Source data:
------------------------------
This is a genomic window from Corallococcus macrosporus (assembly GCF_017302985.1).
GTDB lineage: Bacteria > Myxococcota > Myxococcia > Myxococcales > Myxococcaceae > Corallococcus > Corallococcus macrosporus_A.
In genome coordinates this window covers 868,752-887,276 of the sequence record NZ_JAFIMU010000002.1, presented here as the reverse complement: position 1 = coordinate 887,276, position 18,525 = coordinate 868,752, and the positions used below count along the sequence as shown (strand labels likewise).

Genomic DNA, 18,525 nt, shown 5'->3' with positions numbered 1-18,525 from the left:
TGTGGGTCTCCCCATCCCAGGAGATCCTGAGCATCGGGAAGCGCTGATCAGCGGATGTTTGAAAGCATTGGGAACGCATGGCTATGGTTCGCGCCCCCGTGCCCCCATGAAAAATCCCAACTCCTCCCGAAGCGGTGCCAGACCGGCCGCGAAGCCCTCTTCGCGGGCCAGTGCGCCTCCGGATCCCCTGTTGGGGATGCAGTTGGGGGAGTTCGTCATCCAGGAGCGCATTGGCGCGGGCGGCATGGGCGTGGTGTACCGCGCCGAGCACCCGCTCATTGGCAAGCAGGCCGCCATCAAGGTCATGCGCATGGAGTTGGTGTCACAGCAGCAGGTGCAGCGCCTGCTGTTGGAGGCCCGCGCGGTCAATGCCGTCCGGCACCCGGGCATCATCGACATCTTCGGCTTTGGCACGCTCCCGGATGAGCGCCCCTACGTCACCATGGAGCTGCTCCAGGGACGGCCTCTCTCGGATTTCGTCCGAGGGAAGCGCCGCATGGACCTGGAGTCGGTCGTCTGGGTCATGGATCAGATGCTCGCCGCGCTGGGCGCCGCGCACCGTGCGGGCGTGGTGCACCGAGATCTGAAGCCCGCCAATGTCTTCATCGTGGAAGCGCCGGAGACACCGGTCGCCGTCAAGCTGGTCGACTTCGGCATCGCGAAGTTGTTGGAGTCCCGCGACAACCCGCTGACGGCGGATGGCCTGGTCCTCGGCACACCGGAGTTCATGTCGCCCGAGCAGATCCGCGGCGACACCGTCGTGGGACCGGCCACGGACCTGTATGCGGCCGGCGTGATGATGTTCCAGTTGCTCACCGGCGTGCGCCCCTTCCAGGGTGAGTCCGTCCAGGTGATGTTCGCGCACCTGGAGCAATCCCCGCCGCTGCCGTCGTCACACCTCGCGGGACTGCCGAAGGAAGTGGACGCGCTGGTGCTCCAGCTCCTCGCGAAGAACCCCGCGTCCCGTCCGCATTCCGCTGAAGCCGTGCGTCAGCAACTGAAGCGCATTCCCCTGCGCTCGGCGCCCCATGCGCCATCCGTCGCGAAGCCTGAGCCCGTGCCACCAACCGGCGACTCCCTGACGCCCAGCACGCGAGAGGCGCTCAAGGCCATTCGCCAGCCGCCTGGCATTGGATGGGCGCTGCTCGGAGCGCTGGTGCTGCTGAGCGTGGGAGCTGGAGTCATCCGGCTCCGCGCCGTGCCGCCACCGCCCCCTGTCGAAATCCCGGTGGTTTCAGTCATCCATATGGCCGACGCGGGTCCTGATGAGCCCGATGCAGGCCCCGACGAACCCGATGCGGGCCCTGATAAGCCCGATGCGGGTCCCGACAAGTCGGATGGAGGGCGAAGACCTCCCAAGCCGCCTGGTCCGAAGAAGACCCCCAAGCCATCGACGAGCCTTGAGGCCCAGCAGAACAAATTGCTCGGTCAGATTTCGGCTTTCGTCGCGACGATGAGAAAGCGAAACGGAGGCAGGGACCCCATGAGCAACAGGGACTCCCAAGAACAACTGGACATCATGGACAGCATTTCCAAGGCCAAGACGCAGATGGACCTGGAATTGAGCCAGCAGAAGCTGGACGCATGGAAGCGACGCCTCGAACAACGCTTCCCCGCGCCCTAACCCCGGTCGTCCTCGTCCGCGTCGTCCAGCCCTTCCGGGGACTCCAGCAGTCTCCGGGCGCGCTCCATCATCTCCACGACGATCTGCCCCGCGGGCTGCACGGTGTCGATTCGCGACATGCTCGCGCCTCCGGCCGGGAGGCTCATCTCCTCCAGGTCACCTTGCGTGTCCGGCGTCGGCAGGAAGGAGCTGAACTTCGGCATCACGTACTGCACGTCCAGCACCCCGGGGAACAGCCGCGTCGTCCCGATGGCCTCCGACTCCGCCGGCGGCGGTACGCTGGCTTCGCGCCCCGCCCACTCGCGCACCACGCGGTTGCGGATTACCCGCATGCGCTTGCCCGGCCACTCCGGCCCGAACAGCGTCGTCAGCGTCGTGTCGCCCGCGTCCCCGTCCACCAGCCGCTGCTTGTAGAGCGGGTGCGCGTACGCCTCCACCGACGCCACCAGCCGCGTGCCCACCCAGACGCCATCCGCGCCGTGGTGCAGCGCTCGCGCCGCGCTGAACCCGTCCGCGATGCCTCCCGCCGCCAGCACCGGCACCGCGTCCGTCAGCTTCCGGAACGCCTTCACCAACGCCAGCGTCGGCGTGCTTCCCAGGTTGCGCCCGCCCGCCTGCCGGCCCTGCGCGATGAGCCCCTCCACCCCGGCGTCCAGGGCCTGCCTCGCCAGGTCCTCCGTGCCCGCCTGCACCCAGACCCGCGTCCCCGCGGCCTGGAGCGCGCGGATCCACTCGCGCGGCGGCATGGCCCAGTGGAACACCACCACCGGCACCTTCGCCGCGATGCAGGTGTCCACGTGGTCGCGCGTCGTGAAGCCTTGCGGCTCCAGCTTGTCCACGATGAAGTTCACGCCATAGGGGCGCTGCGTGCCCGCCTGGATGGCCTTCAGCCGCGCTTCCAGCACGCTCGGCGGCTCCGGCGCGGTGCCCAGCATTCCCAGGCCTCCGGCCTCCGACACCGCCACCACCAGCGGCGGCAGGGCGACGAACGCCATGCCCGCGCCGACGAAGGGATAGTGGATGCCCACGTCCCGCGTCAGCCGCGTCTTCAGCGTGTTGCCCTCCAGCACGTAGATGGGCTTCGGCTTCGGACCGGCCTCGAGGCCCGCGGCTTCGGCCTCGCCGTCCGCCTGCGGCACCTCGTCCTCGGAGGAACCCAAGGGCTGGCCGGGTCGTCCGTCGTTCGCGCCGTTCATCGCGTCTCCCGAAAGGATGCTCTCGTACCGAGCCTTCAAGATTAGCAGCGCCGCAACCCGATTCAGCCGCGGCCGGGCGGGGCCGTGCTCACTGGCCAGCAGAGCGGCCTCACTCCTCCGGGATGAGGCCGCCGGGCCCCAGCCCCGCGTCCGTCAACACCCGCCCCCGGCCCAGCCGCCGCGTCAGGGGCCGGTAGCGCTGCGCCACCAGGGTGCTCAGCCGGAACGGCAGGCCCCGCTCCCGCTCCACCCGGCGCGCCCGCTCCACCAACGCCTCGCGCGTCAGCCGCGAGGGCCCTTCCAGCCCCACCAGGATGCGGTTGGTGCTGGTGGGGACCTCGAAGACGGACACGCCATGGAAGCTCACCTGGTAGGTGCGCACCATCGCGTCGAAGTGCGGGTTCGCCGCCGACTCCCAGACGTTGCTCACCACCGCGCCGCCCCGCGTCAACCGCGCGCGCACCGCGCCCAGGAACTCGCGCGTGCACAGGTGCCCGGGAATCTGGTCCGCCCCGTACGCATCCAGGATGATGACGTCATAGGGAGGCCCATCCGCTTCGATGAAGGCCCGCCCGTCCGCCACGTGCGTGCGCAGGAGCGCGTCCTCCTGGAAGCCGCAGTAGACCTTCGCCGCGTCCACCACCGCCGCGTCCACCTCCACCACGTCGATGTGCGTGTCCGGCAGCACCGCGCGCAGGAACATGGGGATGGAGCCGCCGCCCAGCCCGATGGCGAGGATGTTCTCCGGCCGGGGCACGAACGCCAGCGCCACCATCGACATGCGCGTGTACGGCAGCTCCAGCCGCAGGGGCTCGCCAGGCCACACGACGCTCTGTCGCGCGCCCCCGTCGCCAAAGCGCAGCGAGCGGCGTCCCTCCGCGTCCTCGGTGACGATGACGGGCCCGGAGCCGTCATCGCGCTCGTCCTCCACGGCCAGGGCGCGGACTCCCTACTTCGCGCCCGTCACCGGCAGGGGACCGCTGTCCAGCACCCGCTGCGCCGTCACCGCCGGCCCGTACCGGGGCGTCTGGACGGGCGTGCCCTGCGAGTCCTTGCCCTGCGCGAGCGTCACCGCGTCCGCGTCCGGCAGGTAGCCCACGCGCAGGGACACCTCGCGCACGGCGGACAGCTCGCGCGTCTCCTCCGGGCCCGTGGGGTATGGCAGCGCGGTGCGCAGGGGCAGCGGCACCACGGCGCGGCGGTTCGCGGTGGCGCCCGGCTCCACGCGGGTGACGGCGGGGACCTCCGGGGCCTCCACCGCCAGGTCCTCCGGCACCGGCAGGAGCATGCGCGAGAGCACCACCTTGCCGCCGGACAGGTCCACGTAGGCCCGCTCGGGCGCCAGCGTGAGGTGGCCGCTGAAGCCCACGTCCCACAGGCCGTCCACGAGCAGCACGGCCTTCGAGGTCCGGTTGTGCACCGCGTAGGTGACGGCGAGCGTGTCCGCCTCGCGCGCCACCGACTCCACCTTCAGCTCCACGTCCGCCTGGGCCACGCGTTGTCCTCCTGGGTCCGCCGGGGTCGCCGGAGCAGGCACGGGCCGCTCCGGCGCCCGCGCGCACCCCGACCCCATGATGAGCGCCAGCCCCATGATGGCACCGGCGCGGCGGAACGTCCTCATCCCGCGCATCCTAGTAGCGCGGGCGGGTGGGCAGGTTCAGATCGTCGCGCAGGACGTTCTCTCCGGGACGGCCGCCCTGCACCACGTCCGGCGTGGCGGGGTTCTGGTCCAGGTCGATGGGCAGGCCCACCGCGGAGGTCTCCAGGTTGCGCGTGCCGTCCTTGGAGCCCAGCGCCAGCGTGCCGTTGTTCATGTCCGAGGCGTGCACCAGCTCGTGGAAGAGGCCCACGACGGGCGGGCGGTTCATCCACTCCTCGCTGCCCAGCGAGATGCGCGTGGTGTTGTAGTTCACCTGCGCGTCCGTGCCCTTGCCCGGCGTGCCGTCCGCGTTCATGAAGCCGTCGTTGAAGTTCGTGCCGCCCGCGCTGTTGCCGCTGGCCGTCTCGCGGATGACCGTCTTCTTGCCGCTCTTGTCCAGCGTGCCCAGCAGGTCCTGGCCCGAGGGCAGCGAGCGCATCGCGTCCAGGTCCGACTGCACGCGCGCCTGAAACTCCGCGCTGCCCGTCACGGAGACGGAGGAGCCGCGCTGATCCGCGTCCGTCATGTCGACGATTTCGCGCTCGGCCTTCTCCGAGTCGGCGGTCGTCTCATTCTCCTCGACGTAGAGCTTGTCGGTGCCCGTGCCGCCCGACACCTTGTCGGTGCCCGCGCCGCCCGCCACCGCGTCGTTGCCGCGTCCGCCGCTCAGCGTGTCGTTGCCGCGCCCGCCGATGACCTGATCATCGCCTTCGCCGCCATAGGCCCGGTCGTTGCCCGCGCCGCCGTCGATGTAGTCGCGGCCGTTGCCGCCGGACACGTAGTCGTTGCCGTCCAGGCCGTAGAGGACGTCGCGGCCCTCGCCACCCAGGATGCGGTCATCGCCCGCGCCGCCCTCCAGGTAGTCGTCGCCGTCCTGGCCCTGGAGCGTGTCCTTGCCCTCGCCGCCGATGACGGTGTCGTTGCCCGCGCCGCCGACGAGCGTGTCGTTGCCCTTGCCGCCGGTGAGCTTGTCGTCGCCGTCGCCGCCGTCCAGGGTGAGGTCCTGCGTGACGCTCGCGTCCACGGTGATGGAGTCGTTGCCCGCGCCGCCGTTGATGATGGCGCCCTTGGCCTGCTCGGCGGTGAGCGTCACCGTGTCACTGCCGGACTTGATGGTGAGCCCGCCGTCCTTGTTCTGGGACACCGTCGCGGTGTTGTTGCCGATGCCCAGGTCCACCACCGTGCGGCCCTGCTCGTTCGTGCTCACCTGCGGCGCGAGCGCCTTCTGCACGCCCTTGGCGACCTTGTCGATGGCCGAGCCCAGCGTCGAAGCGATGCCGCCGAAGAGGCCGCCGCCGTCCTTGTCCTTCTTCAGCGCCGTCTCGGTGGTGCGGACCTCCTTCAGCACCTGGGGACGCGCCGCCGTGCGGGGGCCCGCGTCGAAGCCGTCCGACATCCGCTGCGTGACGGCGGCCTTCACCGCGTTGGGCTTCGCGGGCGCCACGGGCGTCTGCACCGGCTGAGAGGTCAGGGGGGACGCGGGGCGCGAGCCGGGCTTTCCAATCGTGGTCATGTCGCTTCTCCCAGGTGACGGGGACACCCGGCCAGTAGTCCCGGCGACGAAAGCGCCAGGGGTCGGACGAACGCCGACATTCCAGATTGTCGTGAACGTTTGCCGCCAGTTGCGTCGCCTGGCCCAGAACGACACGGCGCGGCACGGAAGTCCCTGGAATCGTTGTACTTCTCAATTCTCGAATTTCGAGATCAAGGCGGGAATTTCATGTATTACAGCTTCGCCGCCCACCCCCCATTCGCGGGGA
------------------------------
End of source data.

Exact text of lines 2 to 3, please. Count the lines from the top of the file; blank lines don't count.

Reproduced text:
GTDB lineage: Bacteria > Myxococcota > Myxococcia > Myxococcales > Myxococcaceae > Corallococcus > Corallococcus macrosporus_A.
In genome coordinates this window covers 868,752-887,276 of the sequence record NZ_JAFIMU010000002.1, presented here as the reverse complement: position 1 = coordinate 887,276, position 18,525 = coordinate 868,752, and the positions used below count along the sequence as shown (strand labels likewise).